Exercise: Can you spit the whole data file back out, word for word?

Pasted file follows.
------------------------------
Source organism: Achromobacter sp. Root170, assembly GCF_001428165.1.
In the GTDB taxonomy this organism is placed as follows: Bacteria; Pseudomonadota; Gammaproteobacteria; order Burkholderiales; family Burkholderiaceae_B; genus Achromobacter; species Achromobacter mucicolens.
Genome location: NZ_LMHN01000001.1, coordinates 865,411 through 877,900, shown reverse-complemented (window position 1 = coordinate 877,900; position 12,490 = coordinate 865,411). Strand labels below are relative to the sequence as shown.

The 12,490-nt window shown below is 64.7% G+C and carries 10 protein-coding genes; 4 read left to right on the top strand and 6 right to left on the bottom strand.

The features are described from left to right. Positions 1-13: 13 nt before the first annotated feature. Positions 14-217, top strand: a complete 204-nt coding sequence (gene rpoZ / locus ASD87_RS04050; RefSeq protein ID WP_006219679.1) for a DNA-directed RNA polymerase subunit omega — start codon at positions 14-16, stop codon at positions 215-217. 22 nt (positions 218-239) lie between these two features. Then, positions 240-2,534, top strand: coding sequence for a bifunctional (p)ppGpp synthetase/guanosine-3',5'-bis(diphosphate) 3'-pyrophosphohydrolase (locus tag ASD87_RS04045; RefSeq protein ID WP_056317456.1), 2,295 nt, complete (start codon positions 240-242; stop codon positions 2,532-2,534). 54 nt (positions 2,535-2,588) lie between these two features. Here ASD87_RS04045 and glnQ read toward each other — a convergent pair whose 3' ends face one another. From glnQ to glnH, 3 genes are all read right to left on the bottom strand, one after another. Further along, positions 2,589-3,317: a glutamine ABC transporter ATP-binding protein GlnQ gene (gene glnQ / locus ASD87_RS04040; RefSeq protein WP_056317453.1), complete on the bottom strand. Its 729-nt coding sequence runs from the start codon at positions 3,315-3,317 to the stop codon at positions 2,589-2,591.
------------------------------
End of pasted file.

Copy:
Source organism: Achromobacter sp. Root170, assembly GCF_001428165.1.
In the GTDB taxonomy this organism is placed as follows: Bacteria; Pseudomonadota; Gammaproteobacteria; order Burkholderiales; family Burkholderiaceae_B; genus Achromobacter; species Achromobacter mucicolens.
Genome location: NZ_LMHN01000001.1, coordinates 865,411 through 877,900, shown reverse-complemented (window position 1 = coordinate 877,900; position 12,490 = coordinate 865,411). Strand labels below are relative to the sequence as shown.

The 12,490-nt window shown below is 64.7% G+C and carries 10 protein-coding genes; 4 read left to right on the top strand and 6 right to left on the bottom strand.

The features are described from left to right. Positions 1-13: 13 nt before the first annotated feature. Positions 14-217, top strand: a complete 204-nt coding sequence (gene rpoZ / locus ASD87_RS04050; RefSeq protein ID WP_006219679.1) for a DNA-directed RNA polymerase subunit omega — start codon at positions 14-16, stop codon at positions 215-217. 22 nt (positions 218-239) lie between these two features. Then, positions 240-2,534, top strand: coding sequence for a bifunctional (p)ppGpp synthetase/guanosine-3',5'-bis(diphosphate) 3'-pyrophosphohydrolase (locus tag ASD87_RS04045; RefSeq protein ID WP_056317456.1), 2,295 nt, complete (start codon positions 240-242; stop codon positions 2,532-2,534). 54 nt (positions 2,535-2,588) lie between these two features. Here ASD87_RS04045 and glnQ read toward each other — a convergent pair whose 3' ends face one another. From glnQ to glnH, 3 genes are all read right to left on the bottom strand, one after another. Further along, positions 2,589-3,317: a glutamine ABC transporter ATP-binding protein GlnQ gene (gene glnQ / locus ASD87_RS04040; RefSeq protein WP_056317453.1), complete on the bottom strand. Its 729-nt coding sequence runs from the start codon at positions 3,315-3,317 to the stop codon at positions 2,589-2,591.